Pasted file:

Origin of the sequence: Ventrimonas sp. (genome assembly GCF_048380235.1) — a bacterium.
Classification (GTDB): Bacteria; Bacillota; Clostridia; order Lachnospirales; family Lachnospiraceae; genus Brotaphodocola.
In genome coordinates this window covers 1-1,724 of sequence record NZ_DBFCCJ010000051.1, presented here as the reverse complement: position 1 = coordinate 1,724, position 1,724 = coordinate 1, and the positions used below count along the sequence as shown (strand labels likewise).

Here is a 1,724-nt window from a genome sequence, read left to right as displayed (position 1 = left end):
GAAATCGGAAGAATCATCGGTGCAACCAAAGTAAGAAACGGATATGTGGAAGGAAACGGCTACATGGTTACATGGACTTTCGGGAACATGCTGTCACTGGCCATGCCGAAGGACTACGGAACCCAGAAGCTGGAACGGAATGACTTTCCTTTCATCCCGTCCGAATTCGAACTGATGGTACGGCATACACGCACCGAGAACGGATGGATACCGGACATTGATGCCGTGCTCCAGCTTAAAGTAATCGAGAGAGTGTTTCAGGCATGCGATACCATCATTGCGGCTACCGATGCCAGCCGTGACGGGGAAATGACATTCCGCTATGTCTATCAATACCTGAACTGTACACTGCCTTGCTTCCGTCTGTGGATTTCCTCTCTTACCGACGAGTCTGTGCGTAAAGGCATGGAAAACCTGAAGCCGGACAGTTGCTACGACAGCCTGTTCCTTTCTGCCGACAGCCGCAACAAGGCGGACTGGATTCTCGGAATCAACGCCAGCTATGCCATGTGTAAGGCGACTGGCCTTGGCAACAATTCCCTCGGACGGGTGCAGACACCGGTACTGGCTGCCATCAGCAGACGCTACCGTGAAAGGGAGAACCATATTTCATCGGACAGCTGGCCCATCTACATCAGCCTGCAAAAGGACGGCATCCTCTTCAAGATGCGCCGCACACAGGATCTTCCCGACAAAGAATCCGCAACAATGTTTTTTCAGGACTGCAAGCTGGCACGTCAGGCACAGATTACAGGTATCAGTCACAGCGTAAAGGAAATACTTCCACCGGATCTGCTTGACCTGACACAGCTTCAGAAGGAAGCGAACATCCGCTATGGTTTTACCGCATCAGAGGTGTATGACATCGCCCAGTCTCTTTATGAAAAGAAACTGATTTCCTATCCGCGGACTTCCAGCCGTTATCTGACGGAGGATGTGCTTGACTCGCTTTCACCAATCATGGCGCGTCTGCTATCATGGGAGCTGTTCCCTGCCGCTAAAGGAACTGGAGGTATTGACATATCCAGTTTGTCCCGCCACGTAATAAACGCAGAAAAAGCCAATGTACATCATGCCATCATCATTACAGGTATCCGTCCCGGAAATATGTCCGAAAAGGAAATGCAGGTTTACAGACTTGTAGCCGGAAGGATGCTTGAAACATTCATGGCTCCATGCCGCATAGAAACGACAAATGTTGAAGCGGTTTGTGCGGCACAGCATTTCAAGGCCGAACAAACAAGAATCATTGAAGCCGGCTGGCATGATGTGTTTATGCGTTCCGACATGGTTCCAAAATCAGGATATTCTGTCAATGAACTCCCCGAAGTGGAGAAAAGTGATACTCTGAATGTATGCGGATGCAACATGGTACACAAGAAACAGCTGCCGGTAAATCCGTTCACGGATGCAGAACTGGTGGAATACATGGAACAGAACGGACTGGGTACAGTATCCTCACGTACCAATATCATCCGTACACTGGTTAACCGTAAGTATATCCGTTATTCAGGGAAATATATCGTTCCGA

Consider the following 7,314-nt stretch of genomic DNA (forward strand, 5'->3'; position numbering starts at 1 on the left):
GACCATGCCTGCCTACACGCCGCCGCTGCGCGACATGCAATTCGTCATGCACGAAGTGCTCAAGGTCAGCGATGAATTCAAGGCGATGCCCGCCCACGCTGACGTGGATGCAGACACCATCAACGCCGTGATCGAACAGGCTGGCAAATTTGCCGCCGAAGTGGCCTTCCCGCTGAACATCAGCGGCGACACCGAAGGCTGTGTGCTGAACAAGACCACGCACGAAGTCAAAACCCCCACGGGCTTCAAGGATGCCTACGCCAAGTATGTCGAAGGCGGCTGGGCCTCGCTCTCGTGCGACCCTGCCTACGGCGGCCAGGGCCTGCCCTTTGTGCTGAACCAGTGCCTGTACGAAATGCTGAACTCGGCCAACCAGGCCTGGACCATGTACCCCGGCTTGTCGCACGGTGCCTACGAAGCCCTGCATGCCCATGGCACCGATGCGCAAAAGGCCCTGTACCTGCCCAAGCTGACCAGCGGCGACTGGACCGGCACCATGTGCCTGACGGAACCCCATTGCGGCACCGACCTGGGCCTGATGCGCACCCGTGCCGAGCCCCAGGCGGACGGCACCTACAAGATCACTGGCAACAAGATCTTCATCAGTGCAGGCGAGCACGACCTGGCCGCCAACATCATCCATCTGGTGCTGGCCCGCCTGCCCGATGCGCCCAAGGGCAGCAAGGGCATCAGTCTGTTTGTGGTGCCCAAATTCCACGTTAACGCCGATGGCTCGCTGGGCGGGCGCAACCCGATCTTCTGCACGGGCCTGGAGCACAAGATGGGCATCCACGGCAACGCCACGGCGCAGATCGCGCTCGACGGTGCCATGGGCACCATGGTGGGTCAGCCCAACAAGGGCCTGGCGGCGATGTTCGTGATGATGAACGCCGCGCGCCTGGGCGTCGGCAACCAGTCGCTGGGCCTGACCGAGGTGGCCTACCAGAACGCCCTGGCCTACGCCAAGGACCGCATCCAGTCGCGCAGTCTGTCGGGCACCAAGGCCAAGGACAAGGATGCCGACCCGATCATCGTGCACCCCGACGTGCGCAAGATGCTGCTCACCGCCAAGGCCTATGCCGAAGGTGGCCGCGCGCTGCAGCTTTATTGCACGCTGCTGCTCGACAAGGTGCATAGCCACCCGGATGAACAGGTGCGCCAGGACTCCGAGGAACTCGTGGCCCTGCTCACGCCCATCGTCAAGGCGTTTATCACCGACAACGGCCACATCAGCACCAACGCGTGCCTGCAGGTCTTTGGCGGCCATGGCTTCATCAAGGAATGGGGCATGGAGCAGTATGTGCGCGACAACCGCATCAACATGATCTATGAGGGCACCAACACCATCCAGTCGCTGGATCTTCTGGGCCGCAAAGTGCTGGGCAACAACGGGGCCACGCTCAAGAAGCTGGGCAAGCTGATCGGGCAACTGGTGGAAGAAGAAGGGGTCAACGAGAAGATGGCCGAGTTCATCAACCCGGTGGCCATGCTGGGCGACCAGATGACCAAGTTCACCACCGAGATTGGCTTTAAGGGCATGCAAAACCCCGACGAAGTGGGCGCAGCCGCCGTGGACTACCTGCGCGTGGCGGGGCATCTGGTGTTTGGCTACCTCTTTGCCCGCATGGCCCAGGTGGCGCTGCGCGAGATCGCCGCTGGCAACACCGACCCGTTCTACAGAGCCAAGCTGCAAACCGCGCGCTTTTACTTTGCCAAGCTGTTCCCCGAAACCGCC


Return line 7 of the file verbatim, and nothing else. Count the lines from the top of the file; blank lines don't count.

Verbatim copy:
GACCATGCCTGCCTACACGCCGCCGCTGCGCGACATGCAATTCGTCATGCACGAAGTGCTCAAGGTCAGCGATGAATTCAAGGCGATGCCCGCCCACGCTGACGTGGATGCAGACACCATCAACGCCGTGATCGAACAGGCTGGCAAATTTGCCGCCGAAGTGGCCTTCCCGCTGAACATCAGCGGCGACACCGAAGGCTGTGTGCTGAACAAGACCACGCACGAAGTCAAAACCCCCACGGGCTTCAAGGATGCCTACGCCAAGTATGTCGAAGGCGGCTGGGCCTCGCTCTCGTGCGACCCTGCCTACGGCGGCCAGGGCCTGCCCTTTGTGCTGAACCAGTGCCTGTACGAAATGCTGAACTCGGCCAACCAGGCCTGGACCATGTACCCCGGCTTGTCGCACGGTGCCTACGAAGCCCTGCATGCCCATGGCACCGATGCGCAAAAGGCCCTGTACCTGCCCAAGCTGACCAGCGGCGACTGGACCGGCACCATGTGCCTGACGGAACCCCATTGCGGCACCGACCTGGGCCTGATGCGCACCCGTGCCGAGCCCCAGGCGGACGGCACCTACAAGATCACTGGCAACAAGATCTTCATCAGTGCAGGCGAGCACGACCTGGCCGCCAACATCATCCATCTGGTGCTGGCCCGCCTGCCCGATGCGCCCAAGGGCAGCAAGGGCATCAGTCTGTTTGTGGTGCCCAAATTCCACGTTAACGCCGATGGCTCGCTGGGCGGGCGCAACCCGATCTTCTGCACGGGCCTGGAGCACAAGATGGGCATCCACGGCAACGCCACGGCGCAGATCGCGCTCGACGGTGCCATGGGCACCATGGTGGGTCAGCCCAACAAGGGCCTGGCGGCGATGTTCGTGATGATGAACGCCGCGCGCCTGGGCGTCGGCAACCAGTCGCTGGGCCTGACCGAGGTGGCCTACCAGAACGCCCTGGCCTACGCCAAGGACCGCATCCAGTCGCGCAGTCTGTCGGGCACCAAGGCCAAGGACAAGGATGCCGACCCGATCATCGTGCACCCCGACGTGCGCAAGATGCTGCTCACCGCCAAGGCCTATGCCGAAGGTGGCCGCGCGCTGCAGCTTTATTGCACGCTGCTGCTCGACAAGGTGCATAGCCACCCGGATGAACAGGTGCGCCAGGACTCCGAGGAACTCGTGGCCCTGCTCACGCCCATCGTCAAGGCGTTTATCACCGACAACGGCCACATCAGCACCAACGCGTGCCTGCAGGTCTTTGGCGGCCATGGCTTCATCAAGGAATGGGGCATGGAGCAGTATGTGCGCGACAACCGCATCAACATGATCTATGAGGGCACCAACACCATCCAGTCGCTGGATCTTCTGGGCCGCAAAGTGCTGGGCAACAACGGGGCCACGCTCAAGAAGCTGGGCAAGCTGATCGGGCAACTGGTGGAAGAAGAAGGGGTCAACGAGAAGATGGCCGAGTTCATCAACCCGGTGGCCATGCTGGGCGACCAGATGACCAAGTTCACCACCGAGATTGGCTTTAAGGGCATGCAAAACCCCGACGAAGTGGGCGCAGCCGCCGTGGACTACCTGCGCGTGGCGGGGCATCTGGTGTTTGGCTACCTCTTTGCCCGCATGGCCCAGGTGGCGCTGCGCGAGATCGCCGCTGGCAACACCGACCCGTTCTACAGAGCCAAGCTGCAAACCGCGCGCTTTTACTTTGCCAAGCTGTTCCCCGAAACCGCC